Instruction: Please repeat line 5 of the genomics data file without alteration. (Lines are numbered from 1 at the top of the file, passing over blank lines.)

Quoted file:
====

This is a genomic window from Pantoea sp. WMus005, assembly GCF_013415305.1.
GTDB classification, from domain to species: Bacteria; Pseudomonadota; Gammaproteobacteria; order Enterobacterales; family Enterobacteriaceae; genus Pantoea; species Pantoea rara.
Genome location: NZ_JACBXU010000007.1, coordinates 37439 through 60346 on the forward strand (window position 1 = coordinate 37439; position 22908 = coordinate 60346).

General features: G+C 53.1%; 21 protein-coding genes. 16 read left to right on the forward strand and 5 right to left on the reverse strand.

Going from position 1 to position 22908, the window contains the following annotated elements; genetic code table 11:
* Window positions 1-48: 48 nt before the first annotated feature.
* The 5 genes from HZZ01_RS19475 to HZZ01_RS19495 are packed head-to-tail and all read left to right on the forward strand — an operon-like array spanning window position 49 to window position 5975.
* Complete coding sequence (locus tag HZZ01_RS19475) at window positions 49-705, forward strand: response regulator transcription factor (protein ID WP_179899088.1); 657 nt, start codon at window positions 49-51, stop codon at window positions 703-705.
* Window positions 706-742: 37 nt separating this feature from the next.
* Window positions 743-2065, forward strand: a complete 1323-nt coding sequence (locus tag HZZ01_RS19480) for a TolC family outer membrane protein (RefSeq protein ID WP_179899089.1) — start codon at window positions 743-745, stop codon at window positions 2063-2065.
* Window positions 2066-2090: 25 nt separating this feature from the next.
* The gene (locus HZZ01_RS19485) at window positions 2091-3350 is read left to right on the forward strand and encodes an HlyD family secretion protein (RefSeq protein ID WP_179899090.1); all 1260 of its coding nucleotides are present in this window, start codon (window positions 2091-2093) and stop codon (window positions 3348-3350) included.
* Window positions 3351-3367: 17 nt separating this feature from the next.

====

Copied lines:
Going from position 1 to position 22908, the window contains the following annotated elements; genetic code table 11: